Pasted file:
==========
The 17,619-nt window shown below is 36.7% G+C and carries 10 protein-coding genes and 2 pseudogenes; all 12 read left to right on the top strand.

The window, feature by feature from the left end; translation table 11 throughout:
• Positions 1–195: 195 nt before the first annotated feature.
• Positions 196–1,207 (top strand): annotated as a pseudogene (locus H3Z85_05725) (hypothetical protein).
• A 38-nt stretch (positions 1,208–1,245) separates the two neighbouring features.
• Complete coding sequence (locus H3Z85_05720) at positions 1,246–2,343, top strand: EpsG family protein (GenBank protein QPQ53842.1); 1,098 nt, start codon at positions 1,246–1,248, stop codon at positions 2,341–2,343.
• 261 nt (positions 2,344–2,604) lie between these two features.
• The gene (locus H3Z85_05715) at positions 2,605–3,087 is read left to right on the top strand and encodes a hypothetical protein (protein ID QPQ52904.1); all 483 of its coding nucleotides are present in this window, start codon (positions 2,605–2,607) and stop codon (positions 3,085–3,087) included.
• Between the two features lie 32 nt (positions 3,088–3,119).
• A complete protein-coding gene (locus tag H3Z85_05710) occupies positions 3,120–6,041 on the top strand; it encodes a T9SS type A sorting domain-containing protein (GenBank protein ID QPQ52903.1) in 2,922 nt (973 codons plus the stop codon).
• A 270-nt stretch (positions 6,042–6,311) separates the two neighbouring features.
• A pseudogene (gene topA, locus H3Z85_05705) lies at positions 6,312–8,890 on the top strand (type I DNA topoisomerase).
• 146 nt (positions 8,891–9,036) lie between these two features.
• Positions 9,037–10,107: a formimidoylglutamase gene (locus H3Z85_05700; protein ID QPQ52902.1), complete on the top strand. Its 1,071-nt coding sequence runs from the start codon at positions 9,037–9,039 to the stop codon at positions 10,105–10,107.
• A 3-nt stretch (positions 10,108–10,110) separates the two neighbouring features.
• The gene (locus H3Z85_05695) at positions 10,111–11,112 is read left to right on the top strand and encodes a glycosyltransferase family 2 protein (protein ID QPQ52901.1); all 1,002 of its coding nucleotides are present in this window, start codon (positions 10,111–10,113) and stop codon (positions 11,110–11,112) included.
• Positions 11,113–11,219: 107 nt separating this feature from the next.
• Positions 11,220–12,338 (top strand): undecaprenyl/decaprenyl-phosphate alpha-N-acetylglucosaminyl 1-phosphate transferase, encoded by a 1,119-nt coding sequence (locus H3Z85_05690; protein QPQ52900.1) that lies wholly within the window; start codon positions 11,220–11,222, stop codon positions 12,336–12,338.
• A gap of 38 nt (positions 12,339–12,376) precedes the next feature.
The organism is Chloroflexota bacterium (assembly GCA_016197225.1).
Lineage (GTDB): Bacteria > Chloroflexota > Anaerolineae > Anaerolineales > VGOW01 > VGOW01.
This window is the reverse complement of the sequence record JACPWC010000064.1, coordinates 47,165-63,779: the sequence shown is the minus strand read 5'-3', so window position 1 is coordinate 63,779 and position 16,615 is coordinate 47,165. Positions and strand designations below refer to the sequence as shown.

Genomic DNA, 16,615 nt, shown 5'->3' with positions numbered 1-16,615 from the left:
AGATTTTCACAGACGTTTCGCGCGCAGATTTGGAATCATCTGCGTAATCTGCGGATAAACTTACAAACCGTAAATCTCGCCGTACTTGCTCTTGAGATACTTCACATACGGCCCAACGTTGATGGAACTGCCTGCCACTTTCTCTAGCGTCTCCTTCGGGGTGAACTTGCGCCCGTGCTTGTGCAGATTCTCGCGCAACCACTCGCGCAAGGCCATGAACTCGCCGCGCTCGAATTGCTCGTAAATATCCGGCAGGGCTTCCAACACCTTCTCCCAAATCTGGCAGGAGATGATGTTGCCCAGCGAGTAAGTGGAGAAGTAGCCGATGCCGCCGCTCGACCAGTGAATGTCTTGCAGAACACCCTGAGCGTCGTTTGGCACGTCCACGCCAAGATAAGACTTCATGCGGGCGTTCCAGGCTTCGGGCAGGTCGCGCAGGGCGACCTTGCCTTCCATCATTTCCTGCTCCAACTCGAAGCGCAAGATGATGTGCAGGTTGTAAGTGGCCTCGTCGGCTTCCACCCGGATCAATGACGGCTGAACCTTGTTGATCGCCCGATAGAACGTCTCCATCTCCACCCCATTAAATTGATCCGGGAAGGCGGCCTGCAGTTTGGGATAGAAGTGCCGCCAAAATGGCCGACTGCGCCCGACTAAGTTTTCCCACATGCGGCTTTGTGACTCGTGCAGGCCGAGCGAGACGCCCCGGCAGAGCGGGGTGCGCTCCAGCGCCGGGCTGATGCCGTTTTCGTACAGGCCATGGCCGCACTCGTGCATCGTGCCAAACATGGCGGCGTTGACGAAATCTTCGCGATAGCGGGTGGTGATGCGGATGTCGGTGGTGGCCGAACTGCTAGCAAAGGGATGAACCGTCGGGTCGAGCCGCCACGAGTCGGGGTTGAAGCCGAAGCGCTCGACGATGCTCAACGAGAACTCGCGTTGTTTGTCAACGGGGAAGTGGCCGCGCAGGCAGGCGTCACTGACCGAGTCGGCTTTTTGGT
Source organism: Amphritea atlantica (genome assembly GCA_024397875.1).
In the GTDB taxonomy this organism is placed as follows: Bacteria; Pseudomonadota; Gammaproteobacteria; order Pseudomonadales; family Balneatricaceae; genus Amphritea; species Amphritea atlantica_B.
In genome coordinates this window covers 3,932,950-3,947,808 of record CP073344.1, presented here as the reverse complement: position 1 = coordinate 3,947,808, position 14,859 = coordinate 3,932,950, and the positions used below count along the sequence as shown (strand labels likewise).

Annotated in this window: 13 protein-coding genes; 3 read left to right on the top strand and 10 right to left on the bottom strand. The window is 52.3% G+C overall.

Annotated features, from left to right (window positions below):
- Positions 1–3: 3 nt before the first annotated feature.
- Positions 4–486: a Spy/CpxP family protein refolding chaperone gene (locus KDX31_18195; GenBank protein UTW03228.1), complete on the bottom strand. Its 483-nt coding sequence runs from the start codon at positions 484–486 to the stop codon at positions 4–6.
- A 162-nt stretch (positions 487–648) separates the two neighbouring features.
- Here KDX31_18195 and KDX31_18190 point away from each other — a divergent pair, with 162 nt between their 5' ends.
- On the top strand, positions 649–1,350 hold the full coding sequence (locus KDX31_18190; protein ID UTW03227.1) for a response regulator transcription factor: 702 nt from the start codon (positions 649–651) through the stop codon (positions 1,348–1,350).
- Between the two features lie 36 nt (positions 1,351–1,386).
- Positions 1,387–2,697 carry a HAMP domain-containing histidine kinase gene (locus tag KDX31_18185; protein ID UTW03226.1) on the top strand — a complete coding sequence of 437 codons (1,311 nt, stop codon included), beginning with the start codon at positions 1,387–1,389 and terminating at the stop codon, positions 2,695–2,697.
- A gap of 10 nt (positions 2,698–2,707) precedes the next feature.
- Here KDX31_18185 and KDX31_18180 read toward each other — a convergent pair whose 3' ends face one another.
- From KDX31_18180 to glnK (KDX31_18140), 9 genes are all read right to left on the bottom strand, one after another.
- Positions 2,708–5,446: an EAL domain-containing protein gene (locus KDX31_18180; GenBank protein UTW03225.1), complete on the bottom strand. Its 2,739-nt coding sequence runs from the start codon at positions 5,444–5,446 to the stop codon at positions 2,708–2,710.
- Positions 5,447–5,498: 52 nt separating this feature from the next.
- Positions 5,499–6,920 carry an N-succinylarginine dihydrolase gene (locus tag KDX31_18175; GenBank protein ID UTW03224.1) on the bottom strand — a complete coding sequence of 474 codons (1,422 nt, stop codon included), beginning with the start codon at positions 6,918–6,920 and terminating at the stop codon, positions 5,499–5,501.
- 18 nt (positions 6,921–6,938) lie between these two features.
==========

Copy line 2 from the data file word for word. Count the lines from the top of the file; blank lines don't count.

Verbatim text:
The window, feature by feature from the left end; translation table 11 throughout: